Program Schedule

Pediatric Patients with Gastrointestinal Conditions and Central Line-Associated Bloodstream Infections

Session: Poster Abstract Session: Pediatric Healthcare associated Infection Epidemiology and Prevention
Friday, October 10, 2014
Room: The Pennsylvania Convention Center: IDExpo Hall BC

While standardization of central line insertion and maintenance practices has led to significant reductions in central line-associated blood stream infections (CLABSI), there is concern that not all infections are preventable by current CLABSI prevention bundles. Gastrointestinal (GI) conditions may increase the risk of bloodstream infection by translocation of enteric bacteria due to mucosal barrier injury (MBI). This study aimed to describe patient and infection characteristics of hospitalized pediatric patients with GI conditions who develop CLABSI.


A multi-center retrospective cohort study of non-critically ill pediatric patients (excluding oncology patients) with GI conditions and hospital-onset CLABSI (January 2009-June 2012). A pediatric gastroenterologist focus group derived an a priori list of GI conditions that could be associated with MBI. CLABSI surveillance data were supplemented by chart review to identify parenteral nutrition (PN) exposure and GI conditions.  


Four sites submitted data on 71 patients with GI conditions and CLABSI.  At the time of CLABSI, patients were hospitalized on surgery (n = 60, 85%), GI (n = 6, 8%) and rehabilitation (n=5, 7%) units. Most patients had >1 MBI conditions (n=64, 90%). The most common MBI conditions were gastroschisis/omphalocele (n=26, 37%), necrotizing enterocolitis (n=18, 24%), and motility disorder (n=9, 13%). Nearly all patients (n=67, 94%) had PN exposure within 7 days of infection. Enteric organisms, including Enterobacteriaceae (25%), yeast (14%), Enterococcus spp. (13%), and polymicrobial with an enteric organism (11%), accounted for 62% of CLABSI.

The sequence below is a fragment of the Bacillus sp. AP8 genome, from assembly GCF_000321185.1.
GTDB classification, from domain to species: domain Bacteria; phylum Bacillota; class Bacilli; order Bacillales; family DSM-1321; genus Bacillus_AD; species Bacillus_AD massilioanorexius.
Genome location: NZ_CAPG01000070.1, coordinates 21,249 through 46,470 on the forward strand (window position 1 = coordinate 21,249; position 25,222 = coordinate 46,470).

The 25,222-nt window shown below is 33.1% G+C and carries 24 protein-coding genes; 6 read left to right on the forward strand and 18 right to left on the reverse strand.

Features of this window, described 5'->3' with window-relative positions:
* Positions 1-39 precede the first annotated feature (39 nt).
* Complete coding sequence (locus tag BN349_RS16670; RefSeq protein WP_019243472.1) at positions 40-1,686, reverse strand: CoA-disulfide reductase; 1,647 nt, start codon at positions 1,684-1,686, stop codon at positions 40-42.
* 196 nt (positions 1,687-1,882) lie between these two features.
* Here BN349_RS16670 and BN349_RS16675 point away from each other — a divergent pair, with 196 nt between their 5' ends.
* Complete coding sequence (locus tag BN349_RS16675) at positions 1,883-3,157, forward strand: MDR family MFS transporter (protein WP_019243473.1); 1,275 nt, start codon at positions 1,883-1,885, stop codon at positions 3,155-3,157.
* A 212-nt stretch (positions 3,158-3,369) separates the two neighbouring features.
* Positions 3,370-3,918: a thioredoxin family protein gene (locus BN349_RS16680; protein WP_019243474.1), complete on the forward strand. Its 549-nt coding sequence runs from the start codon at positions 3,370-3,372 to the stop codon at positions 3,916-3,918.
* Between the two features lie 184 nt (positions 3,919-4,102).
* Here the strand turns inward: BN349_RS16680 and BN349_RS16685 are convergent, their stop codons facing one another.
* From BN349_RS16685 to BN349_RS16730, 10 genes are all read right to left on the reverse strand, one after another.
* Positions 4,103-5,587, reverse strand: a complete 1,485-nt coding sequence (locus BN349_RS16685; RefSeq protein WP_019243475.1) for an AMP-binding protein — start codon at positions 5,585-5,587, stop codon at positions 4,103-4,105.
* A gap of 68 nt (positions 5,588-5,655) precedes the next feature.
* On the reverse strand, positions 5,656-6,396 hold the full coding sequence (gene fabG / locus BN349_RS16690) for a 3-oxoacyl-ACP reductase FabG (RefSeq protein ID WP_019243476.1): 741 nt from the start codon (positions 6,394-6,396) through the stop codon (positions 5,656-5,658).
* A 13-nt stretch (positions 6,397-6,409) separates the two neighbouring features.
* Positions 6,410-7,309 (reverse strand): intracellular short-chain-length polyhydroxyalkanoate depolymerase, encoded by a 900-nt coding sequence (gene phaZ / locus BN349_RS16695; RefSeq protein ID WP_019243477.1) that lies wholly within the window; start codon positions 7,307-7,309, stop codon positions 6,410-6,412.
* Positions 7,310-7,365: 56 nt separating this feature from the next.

Many pediatric patients with GI conditions who develop CLABSI have a history of intra-abdominal surgery for neonatal-onset GI conditions. While most CLABSI in these hospitalized GI patients were due to enteric organisms, approximately one-third were non-enteric and thus might be prevented through enhanced adherence to existing CLABSI prevention bundles. Novel prevention practices might be needed to prevent CLABSI due to enteric organisms in patients with MBI.

Sarah B. Klieger, MPH, Division of Infectious Diseases, Center for Pediatric Clinical Effectiveness, The Children's Hospital of Philadelphia, Philadelphia, PA, Bram Raphael, MD, GI and Nutrition, Boston Children's Hospital, Boston, MA, Gail Potter-Bynoe, BS, CIC, Infection Prevention and Control, Boston Children's Hospital, Boston, MA, Christopher Duggan, MD, MPH, Harvard School of Public Health, Boston, MA, Thomas J. Sandora, MD, MPH, Division of Infectious Diseases, Boston Children's Hospital, Boston, MA, Danielle Zerr, MD, MPH, FPIDS, Department of Pediatrics, University of Washington, Seattle, WA, Grace Lee, MD, MPH, Boston Children's Hospital, Boston, MA, Elaine Cox, MD, Pediatrics--Infectious Disease, Indiana University School of Medicine, Indianapolis, IN and Susan E. Coffin, MD, MPH, Division of Infectious Diseases, The Children's Hospital of Philadelphia, Philadelphia, PA


S. B. Klieger, None

B. Raphael, None

G. Potter-Bynoe, None

C. Duggan, None

T. J. Sandora, None

D. Zerr, Sage Products: Investigator, Research support
Chimerix, Inc.: Investigator, Research support

G. Lee, None

E. Cox, None

S. E. Coffin, None

Findings in the abstracts are embargoed until 12:01 a.m. EDT, Oct. 8th with the exception of research findings presented at the IDWeek press conferences.

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